Eve Johnson, Richard Masur


by Susan Hasho


Lovely day. Man comes out on his roof to read the paper and have a quiet drink in his folding beach chair and is disturbed by birds chirping. It is obviously a war he has been waging for a while because there are mouse traps all over the tops of the trees surrounding his roof. Then he is disturbed by a red laser point that starts to follow him, scaring him into making the sign of a cross. But wait, a young girl puts her head out from a window on her roof very close to his. She says she is using the laser to help her almost blind cat keep his sight. Bernard accuses her of cat abuse and then the unexpected duet begins between a talkative nine year old girl and a grumpy 75-year-old man. Once Rory hops out onto her roof to continue the conversation with Bernard he will certainly be disturbed into a new and unpredictable exchange.

Rory is “going to be a choreographer, a dolphin trainer and a detective when she grows up.” Bernard is an “Episco Palien” and Rory is Jewish in a Catholic school who’s been living next door for a month.

Small things happen as the play goes on, Bernard reveals more about his wife who never goes out and also convinces Rory that taking a tag off her pillow as a consumer is not a Federal offense. She buried the tag in the backyard though, so all is well, And once Bernard admits that he and his wife have been swapping their pillows out in hotels for the hotel pillows for years, the two are on equal footing. But the small incremental steps these two take are huge in the end.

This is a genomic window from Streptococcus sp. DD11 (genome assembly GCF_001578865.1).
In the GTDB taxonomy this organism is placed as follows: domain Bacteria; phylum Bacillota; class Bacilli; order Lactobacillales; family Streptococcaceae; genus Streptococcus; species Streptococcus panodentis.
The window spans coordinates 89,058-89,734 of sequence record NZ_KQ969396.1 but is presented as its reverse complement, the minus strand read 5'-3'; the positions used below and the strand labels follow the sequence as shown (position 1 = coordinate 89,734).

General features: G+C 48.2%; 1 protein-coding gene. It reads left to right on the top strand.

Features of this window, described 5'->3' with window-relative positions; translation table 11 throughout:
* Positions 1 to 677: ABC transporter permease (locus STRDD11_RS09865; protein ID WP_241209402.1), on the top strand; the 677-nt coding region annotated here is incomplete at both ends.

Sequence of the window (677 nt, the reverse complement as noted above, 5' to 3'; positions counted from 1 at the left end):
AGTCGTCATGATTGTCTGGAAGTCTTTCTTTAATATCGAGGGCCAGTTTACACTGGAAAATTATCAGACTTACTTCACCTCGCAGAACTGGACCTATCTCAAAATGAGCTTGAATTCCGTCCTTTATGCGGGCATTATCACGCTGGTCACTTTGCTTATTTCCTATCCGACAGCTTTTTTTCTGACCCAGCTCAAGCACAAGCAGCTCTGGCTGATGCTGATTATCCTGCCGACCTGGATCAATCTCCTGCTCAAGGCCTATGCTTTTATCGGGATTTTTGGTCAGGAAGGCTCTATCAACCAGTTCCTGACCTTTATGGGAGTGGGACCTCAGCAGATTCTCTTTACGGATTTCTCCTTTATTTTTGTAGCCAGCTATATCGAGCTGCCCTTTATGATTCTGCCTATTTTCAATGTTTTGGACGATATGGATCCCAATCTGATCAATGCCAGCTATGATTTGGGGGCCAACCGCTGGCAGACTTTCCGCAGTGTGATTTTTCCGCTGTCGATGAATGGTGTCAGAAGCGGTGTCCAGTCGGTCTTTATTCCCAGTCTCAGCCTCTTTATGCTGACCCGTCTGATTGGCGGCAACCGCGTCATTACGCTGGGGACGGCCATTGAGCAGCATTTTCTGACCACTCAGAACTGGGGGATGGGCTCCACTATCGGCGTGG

The humor in The Net Will Appear is born out of a straight man/zany girl set up. But the playwright Erin Mallon uses Rory’s outrageous honesty to break through Bernard’s crusty dissatisfaction and hurt in surprising ways. They talk about first kisses. Their houses are so close that Rory thinks she could leap over to his roof. She does a running start and stops just short of leaping over. And it scares Bernard. Rory: “Does this mean you would have been sad if I got hurt?” “Of course I would.” Rory: Really? I didn’t think you liked me.” “Well. I do.” Rory: I wish I could hug you right now. Wanna do an air hug?”

A little later Rory comes on to the roof with pumpkins, pre-carved. And they start carving together on the separate roofs. Rory was thinking in her bathtub about the two of them, that she doesn’t have much past and he doesn’t have much future, “so that makes this little bit of overlappy time we have together super special.” But this play never rests on sentimentality, so they continue with the pumpkins and use the seed junk inside like it was snot. Enough said.

These several months, this moment that is their “overlappy” time comes to an end. Bernard is going to move close to his wife who has gone into a home. So this time they really do an air hug at Bernard’s suggestion. Not a small step for a crusty old guy and effervescent little girl. It’s a journey that playwright Erin Mallon has slowly and carefully crafted full of risk, humor and heart. She has the perfect actors for this. Eve Johnson as Rory is awkward and charming and truthful to her core. She has a command of the over-talking, active imagination, restless brilliance of this little girl, and is a joy to watch. The perfect foil is the Bernard that Richard Masur creates. Slowly and surely he becomes more and more available to the life force this child offers to share. And never moves one inch closer than necessary. Such a respectful, tender man in all his irritability is both touching and great fun to watch.

The director Mark Cirnigliaro has guided these two actors beautifully. It’s much like a dance and the movement between the two is so natural and inevitable that it’s hard to remember they are each in such a small space and never really together in the same space. But incrementally a great connection happens and a beautiful pas de deux.

The New Will Appear runs until December 30, 2018

Photo: Judy Christopherson


Performances are at 59E59 Theaters (59 East 59th Street, between Park and Madison Avenues) thru Dec. 30.

Ticket Central at (212) 279-4200 or go to www.59e59.org